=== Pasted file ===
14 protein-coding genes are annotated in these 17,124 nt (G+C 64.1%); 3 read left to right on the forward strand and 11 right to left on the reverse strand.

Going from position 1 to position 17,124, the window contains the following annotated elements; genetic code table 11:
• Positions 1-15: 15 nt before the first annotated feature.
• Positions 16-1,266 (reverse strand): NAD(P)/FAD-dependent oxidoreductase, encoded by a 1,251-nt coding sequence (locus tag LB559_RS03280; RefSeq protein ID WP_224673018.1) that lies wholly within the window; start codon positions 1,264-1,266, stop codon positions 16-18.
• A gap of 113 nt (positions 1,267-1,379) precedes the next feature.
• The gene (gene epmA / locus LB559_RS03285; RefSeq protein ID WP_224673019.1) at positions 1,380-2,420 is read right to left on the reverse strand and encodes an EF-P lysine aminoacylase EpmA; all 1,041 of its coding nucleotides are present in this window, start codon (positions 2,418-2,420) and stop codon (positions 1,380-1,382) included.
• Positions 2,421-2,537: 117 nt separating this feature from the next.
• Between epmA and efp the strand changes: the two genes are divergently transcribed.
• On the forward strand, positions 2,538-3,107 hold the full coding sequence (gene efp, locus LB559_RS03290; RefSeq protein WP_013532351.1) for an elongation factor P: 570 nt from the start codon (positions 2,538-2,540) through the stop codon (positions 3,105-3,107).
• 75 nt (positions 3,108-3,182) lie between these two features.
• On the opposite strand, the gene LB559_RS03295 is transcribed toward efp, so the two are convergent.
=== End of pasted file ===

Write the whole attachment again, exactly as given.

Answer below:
14 protein-coding genes are annotated in these 17,124 nt (G+C 64.1%); 3 read left to right on the forward strand and 11 right to left on the reverse strand.

Going from position 1 to position 17,124, the window contains the following annotated elements; genetic code table 11:
• Positions 1-15: 15 nt before the first annotated feature.
• Positions 16-1,266 (reverse strand): NAD(P)/FAD-dependent oxidoreductase, encoded by a 1,251-nt coding sequence (locus tag LB559_RS03280; RefSeq protein ID WP_224673018.1) that lies wholly within the window; start codon positions 1,264-1,266, stop codon positions 16-18.
• A gap of 113 nt (positions 1,267-1,379) precedes the next feature.
• The gene (gene epmA / locus LB559_RS03285; RefSeq protein ID WP_224673019.1) at positions 1,380-2,420 is read right to left on the reverse strand and encodes an EF-P lysine aminoacylase EpmA; all 1,041 of its coding nucleotides are present in this window, start codon (positions 2,418-2,420) and stop codon (positions 1,380-1,382) included.
• Positions 2,421-2,537: 117 nt separating this feature from the next.
• Between epmA and efp the strand changes: the two genes are divergently transcribed.
• On the forward strand, positions 2,538-3,107 hold the full coding sequence (gene efp, locus LB559_RS03290; RefSeq protein WP_013532351.1) for an elongation factor P: 570 nt from the start codon (positions 2,538-2,540) through the stop codon (positions 3,105-3,107).
• 75 nt (positions 3,108-3,182) lie between these two features.
• On the opposite strand, the gene LB559_RS03295 is transcribed toward efp, so the two are convergent.